Today, Deer Island is the site of a waste water treatment plant managed by the Massachusetts Water Resources Authority. During construction work in 1990, the skeletons were accidentally discovered by a backhoe operator, said John McColgan, the city of Boston historian. Some initially believed the bones were those of Native American Indians. Laboratory tests confirmed they were the remains of Irish refugees.
'Less than human'
While public sentiment in the U.S. was initially sympathetic to the catastrophe in Ireland in the 1840s, the view of refugees became scornful after Boston found itself ill-prepared to accommodate dozens of ships filled with emaciated immigrants.
"They were considered to be something less than human," said James Farrell, chairman of the communications department at the University of New Hampshire. "They were unwelcome and they were widely feared.”
Farrell said some of the same arguments one now hears against accepting Central American refugees “were used in the 1840s against the Irish, and were later used against the Italians and the Germans who came over later."
An 1847 editorial in the Boston Evening Transcript labeled the Irish refugees "the degenerate poor of Great Britain."
The same newspaper depicted the new arrivals as an economic menace threatening the employment prospects of native laborers as well as a public health threat. “No Irish Need Apply” shop signs and script in newspaper job ads underscored the anti-Irish sentiment.
McColgan said the city government opened a hospital on Deer Island in an attempt to counter the spread of typhus after the House of Industry, a shelter for paupers in South Boston, was filled beyond capacity.
Public health statistics from Boston in the 1850s show that 60 percent of the Irish immigrant children died by age 6.
"But those who survived had a profound impact on the city," said McColgan. "They changed Boston's character. It was no longer a Yankee Puritan city. The Irish made their mark, and it has been there ever since."
Farrell, who has researched 19th Century media reporting on immigration, said he sees many parallels between the way the Irish famine refugees were received and the response from some quarters now to Central American asylum-seekers detained at the nation's southern border with Mexico.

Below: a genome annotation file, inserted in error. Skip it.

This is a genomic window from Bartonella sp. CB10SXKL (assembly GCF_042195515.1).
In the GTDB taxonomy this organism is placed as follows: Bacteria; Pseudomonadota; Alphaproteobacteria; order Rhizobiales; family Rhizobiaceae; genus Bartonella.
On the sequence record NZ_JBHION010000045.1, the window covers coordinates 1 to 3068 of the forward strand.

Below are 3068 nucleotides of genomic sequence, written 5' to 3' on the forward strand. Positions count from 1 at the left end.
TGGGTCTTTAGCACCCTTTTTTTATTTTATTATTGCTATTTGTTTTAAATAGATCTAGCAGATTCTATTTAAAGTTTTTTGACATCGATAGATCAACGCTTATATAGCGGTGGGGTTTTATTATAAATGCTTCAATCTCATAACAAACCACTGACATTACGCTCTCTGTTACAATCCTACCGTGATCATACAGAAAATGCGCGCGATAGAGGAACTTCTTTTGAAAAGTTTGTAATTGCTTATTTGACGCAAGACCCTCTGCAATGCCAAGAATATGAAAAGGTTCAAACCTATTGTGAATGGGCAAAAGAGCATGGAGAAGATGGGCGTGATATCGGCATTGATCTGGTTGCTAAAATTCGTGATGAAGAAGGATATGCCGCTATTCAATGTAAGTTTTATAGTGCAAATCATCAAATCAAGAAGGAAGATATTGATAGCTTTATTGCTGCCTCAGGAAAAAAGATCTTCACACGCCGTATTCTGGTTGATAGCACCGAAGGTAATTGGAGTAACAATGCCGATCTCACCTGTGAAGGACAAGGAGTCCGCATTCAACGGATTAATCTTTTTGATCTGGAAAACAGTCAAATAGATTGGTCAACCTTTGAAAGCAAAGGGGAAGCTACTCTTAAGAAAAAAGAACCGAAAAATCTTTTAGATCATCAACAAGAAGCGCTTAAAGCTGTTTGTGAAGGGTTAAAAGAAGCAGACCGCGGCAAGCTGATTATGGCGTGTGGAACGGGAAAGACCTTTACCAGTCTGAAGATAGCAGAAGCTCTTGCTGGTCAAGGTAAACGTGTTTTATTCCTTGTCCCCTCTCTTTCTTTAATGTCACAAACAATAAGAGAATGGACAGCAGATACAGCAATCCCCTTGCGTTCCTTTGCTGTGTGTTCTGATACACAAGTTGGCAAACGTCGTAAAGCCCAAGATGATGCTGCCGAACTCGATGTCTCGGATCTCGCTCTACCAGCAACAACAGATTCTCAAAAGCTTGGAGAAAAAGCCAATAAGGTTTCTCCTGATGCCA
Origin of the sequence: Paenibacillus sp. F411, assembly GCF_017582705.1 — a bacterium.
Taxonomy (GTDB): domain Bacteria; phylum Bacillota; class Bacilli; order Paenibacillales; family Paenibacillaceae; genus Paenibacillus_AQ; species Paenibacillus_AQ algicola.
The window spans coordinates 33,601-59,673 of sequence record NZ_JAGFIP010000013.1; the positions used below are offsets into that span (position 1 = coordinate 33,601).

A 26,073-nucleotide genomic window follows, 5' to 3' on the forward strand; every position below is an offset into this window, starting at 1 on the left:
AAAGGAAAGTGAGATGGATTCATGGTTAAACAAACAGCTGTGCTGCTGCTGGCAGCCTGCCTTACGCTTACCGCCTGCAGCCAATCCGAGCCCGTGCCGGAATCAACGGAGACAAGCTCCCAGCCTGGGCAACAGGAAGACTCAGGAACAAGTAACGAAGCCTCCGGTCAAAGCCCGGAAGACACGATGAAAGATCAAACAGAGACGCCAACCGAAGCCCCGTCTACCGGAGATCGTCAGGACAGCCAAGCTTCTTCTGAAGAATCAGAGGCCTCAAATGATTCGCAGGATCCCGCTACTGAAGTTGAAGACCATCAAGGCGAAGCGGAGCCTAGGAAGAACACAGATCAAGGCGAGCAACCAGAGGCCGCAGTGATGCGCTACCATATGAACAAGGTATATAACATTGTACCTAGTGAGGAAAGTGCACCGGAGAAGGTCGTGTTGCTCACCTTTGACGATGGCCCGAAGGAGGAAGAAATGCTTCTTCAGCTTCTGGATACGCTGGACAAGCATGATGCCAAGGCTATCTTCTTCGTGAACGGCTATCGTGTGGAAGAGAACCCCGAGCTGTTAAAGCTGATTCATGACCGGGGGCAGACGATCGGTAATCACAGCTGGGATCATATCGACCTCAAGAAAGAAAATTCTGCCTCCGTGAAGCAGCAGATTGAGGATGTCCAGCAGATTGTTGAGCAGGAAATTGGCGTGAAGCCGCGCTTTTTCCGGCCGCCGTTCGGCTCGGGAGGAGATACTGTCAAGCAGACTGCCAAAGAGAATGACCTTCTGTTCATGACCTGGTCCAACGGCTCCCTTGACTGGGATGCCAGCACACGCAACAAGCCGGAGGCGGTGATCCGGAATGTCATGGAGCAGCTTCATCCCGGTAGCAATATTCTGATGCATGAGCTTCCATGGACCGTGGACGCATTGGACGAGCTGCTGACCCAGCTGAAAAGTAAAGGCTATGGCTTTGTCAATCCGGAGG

"We need these kind of reminders," he said of the Deer Island memorial. "We need to remind ourselves that we haven't always treated the vulnerable with the compassion we want to think of ourselves as having, and we need to stop perpetuating the myth that America has always been open to immigrants, because that is not true."
Others who have been pitching in for the memorial include stone mason Bernard Callaghan, Boston Sand and Gravel, local Teamster members and Boston lawyer John Philip Foley.
Carney said he is delighted with the craftsmanship that went into producing the Celtic cross, noting it reflects the talents of the Central American laborers who completed it while working for Flynn Stone. A small piece of stone from Ireland was placed into the base holding the cross.
"They tried to kill my father (in Northern Ireland) because he was a Catholic," Carney said, emphasizing that he abhors prejudice based on religion, ethnicity and race. "So I love the fact that it was immigrants from Latin America who cut that entire cross. The irony is perfect."
Carney said previous efforts to set up a memorial at the Deer Island site faltered, making it especially important to finish the job this time.
"It's been 170 years, so it's long overdue," Carney said. "We just want to right a wrong."
Joe Mahoney covers the New York statehouse for CNHI's newspapers and websites. He is a native of Boston. Reach him at firstname.lastname@example.org